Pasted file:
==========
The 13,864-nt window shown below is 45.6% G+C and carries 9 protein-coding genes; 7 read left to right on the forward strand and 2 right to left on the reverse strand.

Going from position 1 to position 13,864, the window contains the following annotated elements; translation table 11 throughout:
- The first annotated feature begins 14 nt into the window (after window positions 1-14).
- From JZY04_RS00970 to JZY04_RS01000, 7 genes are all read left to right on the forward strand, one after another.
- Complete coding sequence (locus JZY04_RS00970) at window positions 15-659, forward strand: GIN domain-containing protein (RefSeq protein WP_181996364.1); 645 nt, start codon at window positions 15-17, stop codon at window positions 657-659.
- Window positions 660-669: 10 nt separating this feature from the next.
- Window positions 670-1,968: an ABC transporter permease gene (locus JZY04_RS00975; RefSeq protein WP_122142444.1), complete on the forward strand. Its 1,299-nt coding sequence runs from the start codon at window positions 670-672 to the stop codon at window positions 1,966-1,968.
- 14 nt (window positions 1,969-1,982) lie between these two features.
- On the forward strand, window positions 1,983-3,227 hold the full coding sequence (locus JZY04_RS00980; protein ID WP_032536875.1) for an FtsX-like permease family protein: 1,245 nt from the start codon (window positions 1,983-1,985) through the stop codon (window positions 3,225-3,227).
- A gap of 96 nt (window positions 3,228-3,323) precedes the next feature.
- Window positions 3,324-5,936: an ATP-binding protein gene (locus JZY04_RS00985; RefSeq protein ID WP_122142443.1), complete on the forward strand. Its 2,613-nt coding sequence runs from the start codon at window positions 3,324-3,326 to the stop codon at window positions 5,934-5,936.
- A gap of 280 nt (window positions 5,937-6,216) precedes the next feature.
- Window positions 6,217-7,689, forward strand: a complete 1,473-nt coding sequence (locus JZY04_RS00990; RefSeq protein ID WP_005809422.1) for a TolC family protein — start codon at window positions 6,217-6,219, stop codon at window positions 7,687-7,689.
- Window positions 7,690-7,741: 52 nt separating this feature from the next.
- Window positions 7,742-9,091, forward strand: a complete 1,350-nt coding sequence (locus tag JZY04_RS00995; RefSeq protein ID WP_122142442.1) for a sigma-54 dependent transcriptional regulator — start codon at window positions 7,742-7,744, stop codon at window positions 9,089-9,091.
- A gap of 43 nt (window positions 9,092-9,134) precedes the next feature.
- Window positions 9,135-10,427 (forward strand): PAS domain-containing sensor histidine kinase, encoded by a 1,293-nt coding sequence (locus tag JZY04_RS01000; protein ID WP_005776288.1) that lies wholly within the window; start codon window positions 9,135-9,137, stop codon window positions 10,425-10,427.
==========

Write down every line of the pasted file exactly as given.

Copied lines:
The 13,864-nt window shown below is 45.6% G+C and carries 9 protein-coding genes; 7 read left to right on the forward strand and 2 right to left on the reverse strand.

Going from position 1 to position 13,864, the window contains the following annotated elements; translation table 11 throughout:
- The first annotated feature begins 14 nt into the window (after window positions 1-14).
- From JZY04_RS00970 to JZY04_RS01000, 7 genes are all read left to right on the forward strand, one after another.
- Complete coding sequence (locus JZY04_RS00970) at window positions 15-659, forward strand: GIN domain-containing protein (RefSeq protein WP_181996364.1); 645 nt, start codon at window positions 15-17, stop codon at window positions 657-659.
- Window positions 660-669: 10 nt separating this feature from the next.
- Window positions 670-1,968: an ABC transporter permease gene (locus JZY04_RS00975; RefSeq protein WP_122142444.1), complete on the forward strand. Its 1,299-nt coding sequence runs from the start codon at window positions 670-672 to the stop codon at window positions 1,966-1,968.
- 14 nt (window positions 1,969-1,982) lie between these two features.
- On the forward strand, window positions 1,983-3,227 hold the full coding sequence (locus JZY04_RS00980; protein ID WP_032536875.1) for an FtsX-like permease family protein: 1,245 nt from the start codon (window positions 1,983-1,985) through the stop codon (window positions 3,225-3,227).
- A gap of 96 nt (window positions 3,228-3,323) precedes the next feature.
- Window positions 3,324-5,936: an ATP-binding protein gene (locus JZY04_RS00985; RefSeq protein ID WP_122142443.1), complete on the forward strand. Its 2,613-nt coding sequence runs from the start codon at window positions 3,324-3,326 to the stop codon at window positions 5,934-5,936.
- A gap of 280 nt (window positions 5,937-6,216) precedes the next feature.
- Window positions 6,217-7,689, forward strand: a complete 1,473-nt coding sequence (locus JZY04_RS00990; RefSeq protein ID WP_005809422.1) for a TolC family protein — start codon at window positions 6,217-6,219, stop codon at window positions 7,687-7,689.
- Window positions 7,690-7,741: 52 nt separating this feature from the next.
- Window positions 7,742-9,091, forward strand: a complete 1,350-nt coding sequence (locus tag JZY04_RS00995; RefSeq protein ID WP_122142442.1) for a sigma-54 dependent transcriptional regulator — start codon at window positions 7,742-7,744, stop codon at window positions 9,089-9,091.
- A gap of 43 nt (window positions 9,092-9,134) precedes the next feature.
- Window positions 9,135-10,427 (forward strand): PAS domain-containing sensor histidine kinase, encoded by a 1,293-nt coding sequence (locus tag JZY04_RS01000; protein ID WP_005776288.1) that lies wholly within the window; start codon window positions 9,135-9,137, stop codon window positions 10,425-10,427.